On top of that, if she was going to refer somebody in my condition, she should have at least made sure that they could take me in immediately so that this infection would not have gotten out of hand.

    what is it worth to me?
    The cost that it is going to take to fix it, and I would have preferred the crown and root canal like my dental plan authorized them to do. Now, it may very well be beyond that, and I'm lucky if I don't wind up in the hospital, IMHO. So whatever this costs me.

    I'm not out for compensation for any pain and suffering. But I would like them to pay my bill for this matter becuase this never should have happened.

    The MAIN issue here is:
    The filling broke because the dentist DID NOT EvEN FINISH PACKING IT! She was off working on another patient, and then she left for the day - without even looking at my tooth.

    Her hygenist finished packing it, and she called the front desk clerk to help her. That was when it broke and they said "It broke off" to each other when I was still in the chair. They didn't say anything else to me, so I assumed everything was OK, and I paid and left. But an hour after I got home, a large chunk of the filling broke off in my mouth, and I was spitting pieces of it all night + blood. The pulp of the tooth was totally exposed.

    I am going outside of the plan and the 'specialist' at this point, and I am going to my regular dentist. They will get me in tomorrow or the next day and I am just going to have the tooth pulled. I will have to pay 100% fr this because they are not in my dental plan.

    I have to get some rest now becuase I am going to try to go early tomorrow morning.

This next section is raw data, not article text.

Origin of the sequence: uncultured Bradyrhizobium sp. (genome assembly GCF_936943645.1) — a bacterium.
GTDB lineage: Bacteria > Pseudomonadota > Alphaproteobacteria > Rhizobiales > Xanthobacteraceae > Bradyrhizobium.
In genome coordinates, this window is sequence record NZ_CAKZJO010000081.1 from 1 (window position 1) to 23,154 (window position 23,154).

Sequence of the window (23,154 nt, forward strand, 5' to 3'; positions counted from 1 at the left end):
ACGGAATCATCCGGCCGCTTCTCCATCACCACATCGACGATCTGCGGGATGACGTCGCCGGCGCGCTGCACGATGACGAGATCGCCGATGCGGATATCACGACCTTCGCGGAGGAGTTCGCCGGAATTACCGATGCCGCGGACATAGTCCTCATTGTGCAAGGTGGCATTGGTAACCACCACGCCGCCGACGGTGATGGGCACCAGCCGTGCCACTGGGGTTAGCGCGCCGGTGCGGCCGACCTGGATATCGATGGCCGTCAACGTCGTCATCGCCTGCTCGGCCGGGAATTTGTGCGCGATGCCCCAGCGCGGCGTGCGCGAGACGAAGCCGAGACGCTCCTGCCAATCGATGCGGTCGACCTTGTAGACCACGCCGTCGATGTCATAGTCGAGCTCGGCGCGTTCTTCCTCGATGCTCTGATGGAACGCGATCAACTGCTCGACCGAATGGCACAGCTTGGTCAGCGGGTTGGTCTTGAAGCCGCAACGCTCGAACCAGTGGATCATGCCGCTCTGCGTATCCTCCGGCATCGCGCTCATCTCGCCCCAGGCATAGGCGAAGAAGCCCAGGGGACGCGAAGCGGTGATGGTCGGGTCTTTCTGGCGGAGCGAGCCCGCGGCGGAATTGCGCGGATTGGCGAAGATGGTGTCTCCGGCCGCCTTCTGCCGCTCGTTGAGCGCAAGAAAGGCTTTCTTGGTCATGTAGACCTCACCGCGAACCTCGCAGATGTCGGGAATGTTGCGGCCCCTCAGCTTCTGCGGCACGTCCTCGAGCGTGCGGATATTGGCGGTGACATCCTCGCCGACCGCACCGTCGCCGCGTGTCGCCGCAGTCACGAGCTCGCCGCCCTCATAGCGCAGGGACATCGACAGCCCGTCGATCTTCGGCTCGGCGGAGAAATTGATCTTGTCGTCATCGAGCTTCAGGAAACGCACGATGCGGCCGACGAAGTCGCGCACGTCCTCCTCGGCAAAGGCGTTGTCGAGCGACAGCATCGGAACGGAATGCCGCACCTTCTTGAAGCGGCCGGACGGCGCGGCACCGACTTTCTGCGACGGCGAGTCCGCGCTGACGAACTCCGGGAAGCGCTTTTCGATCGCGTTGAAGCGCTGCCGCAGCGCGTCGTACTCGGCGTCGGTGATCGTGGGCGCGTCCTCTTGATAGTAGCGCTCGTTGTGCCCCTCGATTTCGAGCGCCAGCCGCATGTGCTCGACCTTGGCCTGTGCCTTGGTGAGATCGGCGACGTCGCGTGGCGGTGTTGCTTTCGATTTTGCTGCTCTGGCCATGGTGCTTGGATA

Thanks for your input, Mr Knowitall. Sorry if I am a little upset, but I have been on pain-killers for a week now (and it still hurts!) and I am kindo of "out of it" you might say.

    But I wanted to post this becuase I was wandering if there was any type "legal" thing I should do at this point in case I need to go that route.

  7. #7
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    Default Re: Dental Abscess After Failed Filling

    If you can save the tooth, I really recommend that over an extraction. Losing a tooth can result in bone loss in the jaw, can make adjacent tooth unstable, etc.

    The issue, in terms of a dental malpractice claim, again is damages. So far, while not discounting your anger and your suffering, even if we assume this is malpractice your damages as reported (by the measure of what it costs to litigate a malpractice case) is not likely to justify the high cost of malpractice litigation.

  8. #8
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    Default Re: Dental Abscess After Failed Filling

    Gonzo,

    First I would like to say how sorry I am to hear of your bad experiences at the dental office. As a dentist myself I will try to give my input to help you make a more informed decision. To begin with when a filling goes deeper than the gumline you may also need to see a periodontist for bone recontouring surgery. As a dentist I do agree with Mr. Knowitall that in general you should always try to keep as many teeth as possible. From your description this is most likely a second molar, the farthest one in the back. If you still have one good molar in front of it and if finances are truly a concern I will put your mind at ease in telling you that the tooth you are trying to save is not the primary tooth in chewing and that many people eat fine without this tooth. To add to what Mr. K has said above is that specifically removing second molars, assuming you have the rest of your teeth, will not effect adjacent teeth in this case.

    What is disturbing is what you report of the hygienist. Maybe someone from california can clear this up for me but in my state, Ohio, a hygienist cannot diagnose anything. It would be illegal where I work for a hygienist to diagnose a faulty restoration, see a patient in that context and use any sort of instrument to pack or smooth it off. These three things are specifically practicing without a license even if the doctor is in the office.

    So to conclude having a filling in a second molar break is quite common due to bite force ( tooth closest to the hinge takes the most force, physics) but it is not generally necessary for daily eating if you have the rest of your teeth. I hope this helps you out in your decisions.